Date of Award


Document Type


Degree Name

Master of Science in Systems Engineering


Department of Systems Engineering and Management

First Advisor

Jason K. Freels, PhD.


The Department of Defense (DoD) enlists multiple complex systems across each of their departments. Between the aging systems going through an overhaul and emerging new systems, quality assurance to complete the mission and secure the nation‘s objectives is an absolute necessity. The U.S. Air Force‘s increased interest in Remotely Piloted Aircraft (RPA) and the Space Warfighting domain are current examples of complex systems that must maintain high reliability and sustainability in order to complete missions moving forward. DoD systems continue to grow in complexity with an increasing number of components and parts in more complex arrangements. Bathtub-shaped hazard functions arise from the existence of multiple competing failure modes which dominate at different periods in a systems lifecycle. The standard method for modeling the infant mortality, useful-life, and end-of-life wear-out failures depicted in a bathtub-curve is the Weibull distribution. However, this will only model one or the other, and not all three at once. The poly-Weibull distribution arises naturally in scenarios of competing risks as it describes the minimum of several independent random variables where each follows a distinct Weibull law. Little is currently known or has been developed for the poly-Weibull distribution. In this report, the poly-Weibull is compared against other goodness-of-fit models to model these completing multimodal failures. An equation to determine the moments for the poly-Weibull is derived leading to the development of properties such as the mean, variance, skewness, and kurtosis using Maximum Likelihood Estimation (MLE) parameters obtained from a data set with known bathtub shaped hazard function.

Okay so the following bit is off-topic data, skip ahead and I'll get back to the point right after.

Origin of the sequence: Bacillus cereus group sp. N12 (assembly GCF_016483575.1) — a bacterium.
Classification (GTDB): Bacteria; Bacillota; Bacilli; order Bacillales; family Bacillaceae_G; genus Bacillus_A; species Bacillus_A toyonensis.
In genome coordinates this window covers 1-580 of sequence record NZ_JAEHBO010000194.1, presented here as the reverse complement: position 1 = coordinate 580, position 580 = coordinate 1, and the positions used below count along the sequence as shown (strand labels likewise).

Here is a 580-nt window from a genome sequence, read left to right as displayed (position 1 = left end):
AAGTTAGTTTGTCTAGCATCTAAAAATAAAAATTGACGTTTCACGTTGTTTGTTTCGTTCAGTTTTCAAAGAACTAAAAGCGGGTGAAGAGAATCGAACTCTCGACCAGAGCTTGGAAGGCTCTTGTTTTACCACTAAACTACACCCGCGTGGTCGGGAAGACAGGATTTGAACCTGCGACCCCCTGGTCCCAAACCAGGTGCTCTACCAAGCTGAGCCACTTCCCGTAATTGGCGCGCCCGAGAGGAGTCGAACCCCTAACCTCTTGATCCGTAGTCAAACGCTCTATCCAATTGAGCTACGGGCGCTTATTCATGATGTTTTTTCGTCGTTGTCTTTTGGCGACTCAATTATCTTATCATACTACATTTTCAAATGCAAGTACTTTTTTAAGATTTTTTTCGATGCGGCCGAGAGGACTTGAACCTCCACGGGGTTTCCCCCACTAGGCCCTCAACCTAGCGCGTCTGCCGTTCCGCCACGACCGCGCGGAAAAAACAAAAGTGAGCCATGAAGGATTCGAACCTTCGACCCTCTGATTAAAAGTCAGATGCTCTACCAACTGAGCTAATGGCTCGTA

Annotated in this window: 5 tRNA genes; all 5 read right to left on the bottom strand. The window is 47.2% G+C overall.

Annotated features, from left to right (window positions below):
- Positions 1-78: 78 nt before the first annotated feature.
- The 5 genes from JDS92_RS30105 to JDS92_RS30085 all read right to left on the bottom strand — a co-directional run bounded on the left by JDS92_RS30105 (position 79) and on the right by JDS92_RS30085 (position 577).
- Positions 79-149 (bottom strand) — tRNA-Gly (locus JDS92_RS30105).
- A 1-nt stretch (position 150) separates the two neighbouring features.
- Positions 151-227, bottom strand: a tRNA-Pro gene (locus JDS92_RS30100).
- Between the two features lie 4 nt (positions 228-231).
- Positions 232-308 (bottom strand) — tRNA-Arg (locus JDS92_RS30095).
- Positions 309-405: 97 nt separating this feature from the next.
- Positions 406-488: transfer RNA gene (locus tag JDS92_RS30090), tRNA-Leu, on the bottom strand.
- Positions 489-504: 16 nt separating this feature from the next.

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DTIC Accession Number